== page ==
Remember Tenet? Christopher Nolan’s newest time-travel movie, the one with John David Washington and Robert Pattinson, the one that was released in theaters in the middle of a global pandemic? Ah yes, that Tenet. Two months after its domestic release, Nolan has some personal news: He’s “thrilled” at the blockbuster’s modest $350 million returns. Speaking to the Los Angeles Times about The Nolan Variations, a new book of interviews and film criticism analyzing Nolan’s work, the director reflected on the movie’s release: “Warner Bros. released Tenet, and I’m thrilled that it has made almost $350 million,” he said. “But I am worried that the studios are drawing the wrong conclusions from our release — that rather than looking at where the film has worked well and how that can provide them with much needed revenue, they’re looking at where it hasn’t lived up to pre-COVID expectations and will start using that as an excuse to make exhibition take all the losses from the pandemic instead of getting in the game and adapting — or rebuilding our business, in other words.”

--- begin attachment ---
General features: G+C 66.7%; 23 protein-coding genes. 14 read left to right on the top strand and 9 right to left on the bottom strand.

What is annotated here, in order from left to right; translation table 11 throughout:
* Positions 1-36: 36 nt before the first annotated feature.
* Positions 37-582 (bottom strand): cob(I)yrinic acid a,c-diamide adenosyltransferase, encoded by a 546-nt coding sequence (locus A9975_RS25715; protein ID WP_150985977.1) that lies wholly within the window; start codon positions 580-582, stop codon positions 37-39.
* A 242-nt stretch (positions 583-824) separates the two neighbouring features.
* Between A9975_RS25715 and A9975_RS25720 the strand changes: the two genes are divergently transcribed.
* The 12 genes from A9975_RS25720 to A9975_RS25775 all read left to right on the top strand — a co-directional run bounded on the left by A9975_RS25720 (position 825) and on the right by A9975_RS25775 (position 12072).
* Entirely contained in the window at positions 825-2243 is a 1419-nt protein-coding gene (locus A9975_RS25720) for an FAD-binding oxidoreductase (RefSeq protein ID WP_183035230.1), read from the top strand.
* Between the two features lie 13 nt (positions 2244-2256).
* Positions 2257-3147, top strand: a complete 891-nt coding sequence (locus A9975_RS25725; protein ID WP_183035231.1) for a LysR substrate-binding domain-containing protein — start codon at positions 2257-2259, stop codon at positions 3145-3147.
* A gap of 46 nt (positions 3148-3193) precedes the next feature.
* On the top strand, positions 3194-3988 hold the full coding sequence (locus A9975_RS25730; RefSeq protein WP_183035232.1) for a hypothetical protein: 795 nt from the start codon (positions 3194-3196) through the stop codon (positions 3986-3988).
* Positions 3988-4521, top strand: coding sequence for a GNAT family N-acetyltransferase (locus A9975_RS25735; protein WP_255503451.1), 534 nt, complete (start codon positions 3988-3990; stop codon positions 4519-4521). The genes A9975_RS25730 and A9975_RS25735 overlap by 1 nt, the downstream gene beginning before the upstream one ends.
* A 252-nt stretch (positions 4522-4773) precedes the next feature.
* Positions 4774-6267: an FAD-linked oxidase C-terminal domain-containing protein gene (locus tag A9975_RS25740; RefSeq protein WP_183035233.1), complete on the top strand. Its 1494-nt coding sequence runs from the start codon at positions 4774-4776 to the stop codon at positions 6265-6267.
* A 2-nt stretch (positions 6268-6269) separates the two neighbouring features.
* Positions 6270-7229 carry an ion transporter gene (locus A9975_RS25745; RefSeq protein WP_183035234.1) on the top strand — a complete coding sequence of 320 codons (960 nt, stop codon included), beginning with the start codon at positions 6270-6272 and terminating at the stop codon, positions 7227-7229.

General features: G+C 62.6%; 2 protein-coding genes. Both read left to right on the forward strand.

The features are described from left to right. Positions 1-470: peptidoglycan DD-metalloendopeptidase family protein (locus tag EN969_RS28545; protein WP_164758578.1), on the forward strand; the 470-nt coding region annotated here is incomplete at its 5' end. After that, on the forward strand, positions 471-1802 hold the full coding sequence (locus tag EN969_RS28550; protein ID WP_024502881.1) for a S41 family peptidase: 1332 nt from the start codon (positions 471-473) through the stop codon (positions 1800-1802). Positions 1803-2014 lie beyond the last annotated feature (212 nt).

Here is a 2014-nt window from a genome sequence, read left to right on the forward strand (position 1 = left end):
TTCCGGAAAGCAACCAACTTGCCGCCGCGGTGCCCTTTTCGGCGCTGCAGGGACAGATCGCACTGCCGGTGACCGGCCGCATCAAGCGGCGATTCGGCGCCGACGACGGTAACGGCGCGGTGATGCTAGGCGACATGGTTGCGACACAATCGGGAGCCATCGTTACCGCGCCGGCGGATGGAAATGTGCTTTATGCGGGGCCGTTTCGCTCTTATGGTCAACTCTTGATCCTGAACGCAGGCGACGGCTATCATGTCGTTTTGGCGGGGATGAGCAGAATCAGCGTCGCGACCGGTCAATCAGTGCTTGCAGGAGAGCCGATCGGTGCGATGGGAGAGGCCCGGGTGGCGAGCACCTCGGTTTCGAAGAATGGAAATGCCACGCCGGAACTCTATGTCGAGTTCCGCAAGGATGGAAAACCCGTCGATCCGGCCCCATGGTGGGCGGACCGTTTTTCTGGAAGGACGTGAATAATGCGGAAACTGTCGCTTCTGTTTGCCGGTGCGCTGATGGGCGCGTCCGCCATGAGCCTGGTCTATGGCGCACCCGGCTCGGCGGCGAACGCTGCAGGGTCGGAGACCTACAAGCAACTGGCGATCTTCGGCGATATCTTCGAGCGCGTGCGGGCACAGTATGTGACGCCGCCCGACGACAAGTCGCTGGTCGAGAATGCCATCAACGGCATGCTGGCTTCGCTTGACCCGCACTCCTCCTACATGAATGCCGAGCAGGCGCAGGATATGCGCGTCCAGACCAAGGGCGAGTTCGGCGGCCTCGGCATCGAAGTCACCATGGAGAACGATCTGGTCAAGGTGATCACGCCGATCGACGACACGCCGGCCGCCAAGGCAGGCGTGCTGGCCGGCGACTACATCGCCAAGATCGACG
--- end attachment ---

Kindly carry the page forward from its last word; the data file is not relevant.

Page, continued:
You hear that, movie studios? Tenet was big. Huge! Tenet wasn’t a flop, it didn’t underperform — it was actually a rebirth. Tenet’s beleaguered theatrical release and it’s healthy-but-not-excellent opening numbers in no way signal the death knell of the theatrical experience. [Don’t] sit back and relax. Soothe your weary souls with an answer to absolutely the most pressing question of our time: Tenet did fine.